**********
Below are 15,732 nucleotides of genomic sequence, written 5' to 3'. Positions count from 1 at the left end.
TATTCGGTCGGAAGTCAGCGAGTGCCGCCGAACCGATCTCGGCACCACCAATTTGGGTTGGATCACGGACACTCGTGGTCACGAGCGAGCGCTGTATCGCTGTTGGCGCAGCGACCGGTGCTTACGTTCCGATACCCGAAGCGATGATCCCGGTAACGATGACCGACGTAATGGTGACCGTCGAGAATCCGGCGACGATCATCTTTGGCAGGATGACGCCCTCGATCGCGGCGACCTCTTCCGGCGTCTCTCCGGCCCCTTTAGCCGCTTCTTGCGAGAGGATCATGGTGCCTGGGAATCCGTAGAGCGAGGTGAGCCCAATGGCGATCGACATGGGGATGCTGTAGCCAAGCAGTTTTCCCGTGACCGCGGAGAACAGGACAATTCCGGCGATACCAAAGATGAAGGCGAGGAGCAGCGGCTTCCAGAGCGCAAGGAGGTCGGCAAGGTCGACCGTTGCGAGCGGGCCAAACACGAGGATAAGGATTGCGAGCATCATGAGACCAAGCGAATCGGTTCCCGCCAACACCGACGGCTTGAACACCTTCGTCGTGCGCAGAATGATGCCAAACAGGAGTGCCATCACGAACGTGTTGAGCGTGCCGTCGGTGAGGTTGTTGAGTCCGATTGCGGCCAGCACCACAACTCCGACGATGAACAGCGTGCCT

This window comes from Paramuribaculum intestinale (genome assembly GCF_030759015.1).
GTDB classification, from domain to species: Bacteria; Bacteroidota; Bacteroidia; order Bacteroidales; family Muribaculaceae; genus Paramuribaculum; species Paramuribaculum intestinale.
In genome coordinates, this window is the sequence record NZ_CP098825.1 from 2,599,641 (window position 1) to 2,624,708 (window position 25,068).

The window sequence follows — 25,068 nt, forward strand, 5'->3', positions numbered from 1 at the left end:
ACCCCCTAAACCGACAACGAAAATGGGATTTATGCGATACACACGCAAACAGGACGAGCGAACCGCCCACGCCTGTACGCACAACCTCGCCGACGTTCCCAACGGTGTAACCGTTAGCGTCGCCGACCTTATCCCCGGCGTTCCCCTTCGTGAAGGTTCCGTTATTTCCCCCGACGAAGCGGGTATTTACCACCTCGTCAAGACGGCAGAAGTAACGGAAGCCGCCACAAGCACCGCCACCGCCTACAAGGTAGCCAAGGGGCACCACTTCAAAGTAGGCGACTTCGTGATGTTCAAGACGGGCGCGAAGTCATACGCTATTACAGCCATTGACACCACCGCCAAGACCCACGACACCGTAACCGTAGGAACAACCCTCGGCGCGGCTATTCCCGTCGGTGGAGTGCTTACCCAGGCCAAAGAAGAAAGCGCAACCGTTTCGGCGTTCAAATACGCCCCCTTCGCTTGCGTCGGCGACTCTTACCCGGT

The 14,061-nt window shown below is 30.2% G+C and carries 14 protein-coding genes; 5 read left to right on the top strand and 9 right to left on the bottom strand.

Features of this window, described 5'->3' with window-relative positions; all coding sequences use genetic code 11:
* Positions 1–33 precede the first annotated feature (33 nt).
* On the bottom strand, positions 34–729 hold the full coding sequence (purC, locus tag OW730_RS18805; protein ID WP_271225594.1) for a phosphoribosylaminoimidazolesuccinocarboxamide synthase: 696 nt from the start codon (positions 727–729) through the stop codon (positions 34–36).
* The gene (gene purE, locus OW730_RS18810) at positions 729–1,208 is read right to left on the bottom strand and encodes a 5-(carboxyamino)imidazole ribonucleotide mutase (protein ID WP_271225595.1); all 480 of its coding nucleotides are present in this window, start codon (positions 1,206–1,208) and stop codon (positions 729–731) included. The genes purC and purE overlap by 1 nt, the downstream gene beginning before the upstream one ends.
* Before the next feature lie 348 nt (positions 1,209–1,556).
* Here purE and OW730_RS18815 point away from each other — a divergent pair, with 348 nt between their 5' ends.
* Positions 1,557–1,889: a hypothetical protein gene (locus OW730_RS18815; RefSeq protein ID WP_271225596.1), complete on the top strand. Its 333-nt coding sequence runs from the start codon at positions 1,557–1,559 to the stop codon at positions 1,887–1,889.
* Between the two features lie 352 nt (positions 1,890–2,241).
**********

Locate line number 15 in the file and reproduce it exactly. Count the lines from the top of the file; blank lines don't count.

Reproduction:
* Positions 1,557–1,889: a hypothetical protein gene (locus OW730_RS18815; RefSeq protein ID WP_271225596.1), complete on the top strand. Its 333-nt coding sequence runs from the start codon at positions 1,557–1,559 to the stop codon at positions 1,887–1,889.